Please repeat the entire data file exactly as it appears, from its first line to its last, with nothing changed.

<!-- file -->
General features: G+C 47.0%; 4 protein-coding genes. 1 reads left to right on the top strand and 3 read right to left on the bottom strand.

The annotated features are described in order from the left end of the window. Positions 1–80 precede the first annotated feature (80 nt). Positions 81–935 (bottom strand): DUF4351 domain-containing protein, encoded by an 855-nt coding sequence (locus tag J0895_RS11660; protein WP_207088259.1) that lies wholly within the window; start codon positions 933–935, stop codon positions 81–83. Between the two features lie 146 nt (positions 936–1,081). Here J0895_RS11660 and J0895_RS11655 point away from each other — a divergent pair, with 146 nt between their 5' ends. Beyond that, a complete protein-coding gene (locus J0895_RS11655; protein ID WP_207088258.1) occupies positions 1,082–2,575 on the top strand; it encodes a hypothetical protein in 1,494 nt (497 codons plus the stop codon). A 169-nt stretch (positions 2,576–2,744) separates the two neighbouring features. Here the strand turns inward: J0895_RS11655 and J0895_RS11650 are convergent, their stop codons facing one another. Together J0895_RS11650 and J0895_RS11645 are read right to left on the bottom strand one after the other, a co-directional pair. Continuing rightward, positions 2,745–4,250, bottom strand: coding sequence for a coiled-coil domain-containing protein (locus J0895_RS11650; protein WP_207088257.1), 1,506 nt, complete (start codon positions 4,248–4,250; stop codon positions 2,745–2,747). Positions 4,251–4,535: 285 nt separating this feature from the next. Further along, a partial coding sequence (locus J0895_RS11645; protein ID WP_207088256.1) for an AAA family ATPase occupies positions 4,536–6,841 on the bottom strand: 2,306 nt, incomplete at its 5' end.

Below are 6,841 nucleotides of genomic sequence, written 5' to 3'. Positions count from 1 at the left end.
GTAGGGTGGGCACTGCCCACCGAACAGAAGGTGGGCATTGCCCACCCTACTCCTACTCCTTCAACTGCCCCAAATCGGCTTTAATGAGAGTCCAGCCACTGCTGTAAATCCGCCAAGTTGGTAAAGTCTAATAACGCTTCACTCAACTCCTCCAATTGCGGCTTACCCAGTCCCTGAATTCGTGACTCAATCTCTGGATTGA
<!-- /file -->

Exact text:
General features: G+C 47.0%; 4 protein-coding genes. 1 reads left to right on the top strand and 3 read right to left on the bottom strand.

The annotated features are described in order from the left end of the window. Positions 1–80 precede the first annotated feature (80 nt). Positions 81–935 (bottom strand): DUF4351 domain-containing protein, encoded by an 855-nt coding sequence (locus tag J0895_RS11660; protein WP_207088259.1) that lies wholly within the window; start codon positions 933–935, stop codon positions 81–83. Between the two features lie 146 nt (positions 936–1,081). Here J0895_RS11660 and J0895_RS11655 point away from each other — a divergent pair, with 146 nt between their 5' ends. Beyond that, a complete protein-coding gene (locus J0895_RS11655; protein ID WP_207088258.1) occupies positions 1,082–2,575 on the top strand; it encodes a hypothetical protein in 1,494 nt (497 codons plus the stop codon). A 169-nt stretch (positions 2,576–2,744) separates the two neighbouring features. Here the strand turns inward: J0895_RS11655 and J0895_RS11650 are convergent, their stop codons facing one another. Together J0895_RS11650 and J0895_RS11645 are read right to left on the bottom strand one after the other, a co-directional pair. Continuing rightward, positions 2,745–4,250, bottom strand: coding sequence for a coiled-coil domain-containing protein (locus J0895_RS11650; protein WP_207088257.1), 1,506 nt, complete (start codon positions 4,248–4,250; stop codon positions 2,745–2,747). Positions 4,251–4,535: 285 nt separating this feature from the next. Further along, a partial coding sequence (locus J0895_RS11645; protein ID WP_207088256.1) for an AAA family ATPase occupies positions 4,536–6,841 on the bottom strand: 2,306 nt, incomplete at its 5' end.

Below are 6,841 nucleotides of genomic sequence, written 5' to 3'. Positions count from 1 at the left end.
GTAGGGTGGGCACTGCCCACCGAACAGAAGGTGGGCATTGCCCACCCTACTCCTACTCCTTCAACTGCCCCAAATCGGCTTTAATGAGAGTCCAGCCACTGCTGTAAATCCGCCAAGTTGGTAAAGTCTAATAACGCTTCACTCAACTCCTCCAATTGCGGCTTACCCAGTCCCTGAATTCGTGACTCAATCTCTGGATTGA